An outbreak of panic struck the financial markets on May 6, 2010. The appearance of a new crisis that has never existed before. In the space of 10 minutes, the markets fell sharply without interruption and lost up to -9%, the lowest ever. This is called “Flash crash“. Even today, no one knows the exact reasons for this crisis. But for some, there is no doubt. The algorithmic trading to a share of responsibility. But first let’s go back to high-frequency trading.
It was in 2005 that it appeared when the United States began to implement algorithms to automate orders at full speed. Many people still think that to negotiate, it is still necessary to scream in the rooms and execute incomprehensible signs.
But this era is over. From now on, the auction has given way to computers and their endless algorithms. Mathematicians are therefore putting in place new formulas that make it possible to take positions in the place of man. They therefore have control over most financial transactions. The new machines have no emotions and therefore make it possible not to be influenced by psychological biases.
Every day, high frequency trading brews billions of dollars worldwide with about 60% of the world’s daily transactions. To automate all this, powerful mathematical algorithms are coded and integrated into high-speed computers to detect and exploit micro-market movements.
Orders are executed in about ten milliseconds and therefore try to take advantage of very small price differences on the values. With such a speed of execution, one can wonder if this can not destabilize markets and it is legitimate to ask questions about regulation.
Is it necessary to regulate high frequency trading?
As high-frequency trading grows, the authorities quickly reacted. In particular the AMF which has carried out a risk mapping. It estimates that the volume of transactions processed by high-frequency trading for the CAC 40 is 17% and around 30% for Europe.
The debate is complex because among the many experts, there are two parties. Some say it is dangerous to use this system, and others point out that this trading is essential for market liquidity. However, the authorities have decided to limit the speed of transactions.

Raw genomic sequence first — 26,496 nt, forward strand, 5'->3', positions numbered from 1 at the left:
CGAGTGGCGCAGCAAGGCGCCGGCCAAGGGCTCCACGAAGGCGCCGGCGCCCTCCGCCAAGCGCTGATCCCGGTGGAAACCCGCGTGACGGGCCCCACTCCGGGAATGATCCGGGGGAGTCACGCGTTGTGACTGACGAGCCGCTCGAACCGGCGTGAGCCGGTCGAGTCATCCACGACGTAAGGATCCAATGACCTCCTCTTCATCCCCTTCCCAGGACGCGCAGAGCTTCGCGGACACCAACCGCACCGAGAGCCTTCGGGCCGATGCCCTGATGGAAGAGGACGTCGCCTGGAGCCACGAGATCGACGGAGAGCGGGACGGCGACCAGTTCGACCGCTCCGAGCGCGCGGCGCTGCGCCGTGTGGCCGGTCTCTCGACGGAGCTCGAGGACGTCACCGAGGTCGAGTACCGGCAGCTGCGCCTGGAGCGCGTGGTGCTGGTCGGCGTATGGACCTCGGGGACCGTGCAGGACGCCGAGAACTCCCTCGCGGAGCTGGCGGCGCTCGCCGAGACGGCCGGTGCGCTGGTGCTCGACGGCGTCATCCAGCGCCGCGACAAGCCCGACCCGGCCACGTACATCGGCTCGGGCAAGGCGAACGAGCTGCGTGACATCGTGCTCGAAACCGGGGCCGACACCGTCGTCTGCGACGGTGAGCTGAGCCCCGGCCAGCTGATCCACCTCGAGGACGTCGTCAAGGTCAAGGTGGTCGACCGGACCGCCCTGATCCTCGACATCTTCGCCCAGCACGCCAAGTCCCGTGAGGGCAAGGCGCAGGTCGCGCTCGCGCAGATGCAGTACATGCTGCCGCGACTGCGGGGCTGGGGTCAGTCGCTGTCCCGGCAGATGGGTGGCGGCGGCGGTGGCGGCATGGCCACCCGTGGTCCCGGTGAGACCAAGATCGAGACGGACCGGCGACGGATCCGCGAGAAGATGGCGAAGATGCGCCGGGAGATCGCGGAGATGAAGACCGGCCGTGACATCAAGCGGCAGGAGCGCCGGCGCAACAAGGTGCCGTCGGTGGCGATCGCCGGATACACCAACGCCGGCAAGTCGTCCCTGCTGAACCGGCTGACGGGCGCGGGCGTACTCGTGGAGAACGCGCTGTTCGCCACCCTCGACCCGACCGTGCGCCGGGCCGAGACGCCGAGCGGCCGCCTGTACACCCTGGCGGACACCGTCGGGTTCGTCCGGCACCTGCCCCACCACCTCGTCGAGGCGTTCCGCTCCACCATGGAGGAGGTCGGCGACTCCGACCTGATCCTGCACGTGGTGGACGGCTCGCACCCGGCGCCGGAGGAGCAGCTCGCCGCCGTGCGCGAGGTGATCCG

In fact, a draft revision of the Markets in Financial Instruments Directive intends to impose a time of minimum latency for stock market orders. That is, each automated order, before being executed, must remain at least half a second in the order books.
This new project is likely to have a significant impact on transaction volumes and market operators. Pending the response of the European Parliament and the adoption of a joint decision, the debate is very lively between detractors and defenders of high frequency trading.
Future “Flash crash” ?
On the other hand, the subject of high frequency trading leaves no one indifferent, one can wonder if the origin of the “flash crashes” is not partly due to high frequency trading. We are currently unable to find the factors that cause the “flash crash”, but according to experts, high frequency trading can amplify the drop.
We all know that high frequency trading is based on the principle of taking positions according to market trends. And it is clear that if the market is “bearish”, the machines will therefore massively return to the sale, which causes a mini crisis. The market is therefore extremely volatile, and the execution speed is so fast that even stop-losses are surpassed and do not have time to be triggered.
No one knows where and when the next crisis will appear but one thing is certain, it is that high frequency trading has already impacted the depth of the markets. That is to say that we see more and more small orders and the size of transactions have decreased. This results in an inability to absorb a large order size and the growth of OTC transactions.